APA C. Alix Timko's review of Decoding Anorexia: How Breakthroughs in Science Offer Hope for Eating Disorders highlights the long history of anorexia and the shifts that have taken place in the understanding of the disorder. Decoding Anorexia describes the biological factors that contribute to the development and progression of the disorder rather than focusing on the psychological and social factors, including media images, which have been highlighted in the past. Although anorexia is acknowledged as a biologically based mental illness, the contradictory genetic and biological research findings that have sometimes been observed are noted as well.

Timko argues that the focus on the genetic and biological underpinnings of the disorder may assist in reducing the stigma and blaming often encountered by those diagnosed with the disorder. The focus on the genetic and biological basis of the disorder follows a general trend in mental health. However, despite significant efforts to convince the public that mental illnesses are diseases like diabetes and cancer, stigma remains. If data on the biological basis of other disorders have not reduced stigma, why would it do so for an eating disorder? Are we more understanding of individuals diagnosed with Alzheimer's?

I question the extent to which we are using what we know about stigma and prejudice to develop effective public communication and education campaigns. Although complete biopsychosocial understanding of these disorders is essential for improved treatment, it seems to me that evidence-based communication strategies rather than wishful thinking about the changes in attitudes that a biological understanding might produce are required to address the stigma faced by those diagnosed with mental disorders.

Read the Review
ReviewShedding Light on the Enigma of Anorexia Nervosa
By C. Alix Timko
      PsycCRITIQUES, 2013 Vol 58(42)

Thursday, November 07, 2013

Flight: A Powerful and Popular Film on Addiction

APA The engaging film Flight, starring Denzel Washington as Whip, an airline pilot suffering from alcohol dependence, offers viewers a wide range of material to consider—powerful portrayal of addiction, realistic consequences of a disease, the struggle of recovery, emotional turmoil, and hope.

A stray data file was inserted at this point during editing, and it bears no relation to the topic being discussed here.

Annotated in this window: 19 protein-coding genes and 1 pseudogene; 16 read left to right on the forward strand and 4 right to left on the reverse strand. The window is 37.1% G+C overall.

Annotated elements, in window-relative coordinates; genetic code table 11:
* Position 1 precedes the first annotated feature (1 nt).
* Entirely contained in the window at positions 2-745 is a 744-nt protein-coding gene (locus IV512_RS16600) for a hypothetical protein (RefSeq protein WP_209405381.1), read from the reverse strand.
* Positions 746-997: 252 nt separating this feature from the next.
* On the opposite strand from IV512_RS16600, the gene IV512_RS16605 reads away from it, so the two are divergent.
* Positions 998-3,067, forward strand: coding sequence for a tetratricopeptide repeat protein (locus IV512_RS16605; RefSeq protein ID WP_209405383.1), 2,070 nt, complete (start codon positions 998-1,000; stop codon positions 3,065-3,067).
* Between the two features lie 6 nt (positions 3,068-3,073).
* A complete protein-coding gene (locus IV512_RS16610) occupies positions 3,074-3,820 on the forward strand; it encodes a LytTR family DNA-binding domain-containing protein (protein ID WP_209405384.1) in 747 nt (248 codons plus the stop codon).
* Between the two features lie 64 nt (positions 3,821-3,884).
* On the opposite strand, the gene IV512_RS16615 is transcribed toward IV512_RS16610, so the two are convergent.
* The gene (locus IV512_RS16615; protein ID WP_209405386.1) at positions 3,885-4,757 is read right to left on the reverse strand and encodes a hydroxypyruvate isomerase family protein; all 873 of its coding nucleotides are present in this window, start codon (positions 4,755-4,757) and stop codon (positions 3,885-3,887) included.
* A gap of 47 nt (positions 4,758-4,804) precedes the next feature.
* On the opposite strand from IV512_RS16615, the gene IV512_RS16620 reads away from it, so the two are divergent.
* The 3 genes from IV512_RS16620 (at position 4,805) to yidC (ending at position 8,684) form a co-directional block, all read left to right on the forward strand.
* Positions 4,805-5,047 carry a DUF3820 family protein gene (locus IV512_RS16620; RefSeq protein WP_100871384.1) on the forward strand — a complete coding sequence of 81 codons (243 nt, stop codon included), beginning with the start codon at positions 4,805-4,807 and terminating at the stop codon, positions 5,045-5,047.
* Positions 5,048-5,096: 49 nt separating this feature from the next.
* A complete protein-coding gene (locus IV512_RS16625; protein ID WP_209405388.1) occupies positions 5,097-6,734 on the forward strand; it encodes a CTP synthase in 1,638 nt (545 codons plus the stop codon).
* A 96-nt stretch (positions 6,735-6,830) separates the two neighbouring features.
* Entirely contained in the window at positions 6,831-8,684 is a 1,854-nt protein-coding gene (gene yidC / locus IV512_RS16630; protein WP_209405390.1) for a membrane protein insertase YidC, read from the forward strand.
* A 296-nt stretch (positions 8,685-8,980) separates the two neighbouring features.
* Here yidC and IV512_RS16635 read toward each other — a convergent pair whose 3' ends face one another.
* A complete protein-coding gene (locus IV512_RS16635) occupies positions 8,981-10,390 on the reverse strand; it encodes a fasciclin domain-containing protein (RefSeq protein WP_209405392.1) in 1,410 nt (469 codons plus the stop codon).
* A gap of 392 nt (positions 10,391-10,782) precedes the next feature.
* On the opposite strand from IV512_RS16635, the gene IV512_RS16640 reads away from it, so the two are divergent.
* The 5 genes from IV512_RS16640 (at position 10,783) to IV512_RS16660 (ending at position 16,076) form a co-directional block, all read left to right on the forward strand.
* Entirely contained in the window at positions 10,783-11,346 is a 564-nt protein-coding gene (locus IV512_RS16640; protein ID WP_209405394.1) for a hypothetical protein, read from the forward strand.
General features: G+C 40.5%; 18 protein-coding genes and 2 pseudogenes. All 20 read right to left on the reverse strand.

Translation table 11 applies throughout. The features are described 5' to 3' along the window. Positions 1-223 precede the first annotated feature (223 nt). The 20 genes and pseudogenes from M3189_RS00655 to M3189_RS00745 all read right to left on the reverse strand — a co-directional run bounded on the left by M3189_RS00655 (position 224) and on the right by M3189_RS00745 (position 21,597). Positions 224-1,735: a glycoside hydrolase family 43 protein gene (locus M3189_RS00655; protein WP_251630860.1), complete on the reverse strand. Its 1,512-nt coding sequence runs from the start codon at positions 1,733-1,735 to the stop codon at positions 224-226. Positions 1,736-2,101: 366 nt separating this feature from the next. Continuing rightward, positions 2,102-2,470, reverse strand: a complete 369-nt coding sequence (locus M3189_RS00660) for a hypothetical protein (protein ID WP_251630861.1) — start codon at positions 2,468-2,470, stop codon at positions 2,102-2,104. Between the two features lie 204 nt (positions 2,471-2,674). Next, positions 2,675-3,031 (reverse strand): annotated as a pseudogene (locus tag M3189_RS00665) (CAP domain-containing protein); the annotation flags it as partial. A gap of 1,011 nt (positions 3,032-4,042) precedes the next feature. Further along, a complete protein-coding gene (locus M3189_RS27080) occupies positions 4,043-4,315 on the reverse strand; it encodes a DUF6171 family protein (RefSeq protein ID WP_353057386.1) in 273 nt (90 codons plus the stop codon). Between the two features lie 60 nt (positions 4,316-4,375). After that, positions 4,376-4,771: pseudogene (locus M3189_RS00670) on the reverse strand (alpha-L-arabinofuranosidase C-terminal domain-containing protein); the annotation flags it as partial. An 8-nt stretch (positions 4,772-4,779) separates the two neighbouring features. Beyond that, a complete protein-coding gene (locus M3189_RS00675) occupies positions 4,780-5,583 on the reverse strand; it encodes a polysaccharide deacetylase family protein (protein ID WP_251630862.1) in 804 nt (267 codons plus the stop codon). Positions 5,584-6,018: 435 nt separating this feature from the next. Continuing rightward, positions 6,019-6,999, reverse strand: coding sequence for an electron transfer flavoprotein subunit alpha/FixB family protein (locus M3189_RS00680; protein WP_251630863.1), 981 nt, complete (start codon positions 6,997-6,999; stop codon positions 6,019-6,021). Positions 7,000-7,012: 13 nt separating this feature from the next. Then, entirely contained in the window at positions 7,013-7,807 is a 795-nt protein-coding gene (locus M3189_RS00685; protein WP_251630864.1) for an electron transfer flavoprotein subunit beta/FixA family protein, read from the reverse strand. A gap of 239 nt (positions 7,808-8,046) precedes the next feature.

As Ronda Dearing and Molly Rath emphasize in their PsycCRITIQUES review, this film does not take the approach of most addiction films emphasizing the "why" of the addiction, such as abuse/trauma, parents with alcoholism, and/or persistent feelings of failure. Instead, the focus is on the present-day character of Whip, who is facing major challenges and displays his full personality—his addictive behaviors, his positive character strengths, and his struggle to make the right decisions. Thus, viewers see a more realistic, complex human being. Viewers are likely to have a range of reactions to the portrayal, for example, empathy, sympathy, admiration, disgust, anger, gratitude, and pride.

What were some of your emotional reactions to the portrayal of Whip? Did your feelings change as the film progressed?

The film recently won a Prism award for best substance abuse film because of its accuracy in the portrayal of an individual suffering this condition. Would you consider Denzel Washington's portrayal of addiction to be spot-on in terms of accuracy? What would you change?

Read the Review
ReviewAn Ordinary Day
By Ronda L. Dearing and Molly S. Rath
      PsycCRITIQUES, 2013 Vol 58(37)

Editor of PsycCRITIQUES

Danny Wedding, PhD

Chair of Behavioral Sciences,
College of Medicine,
American University of Antigua

Associate Editors of PsycCRITIQUES

Related Links

Bookmark and Share

Send Feedback

rss Subscribe to the Blog

rss Subscribe via FeedBurner

Subscribe to Blog Updates via Email Here…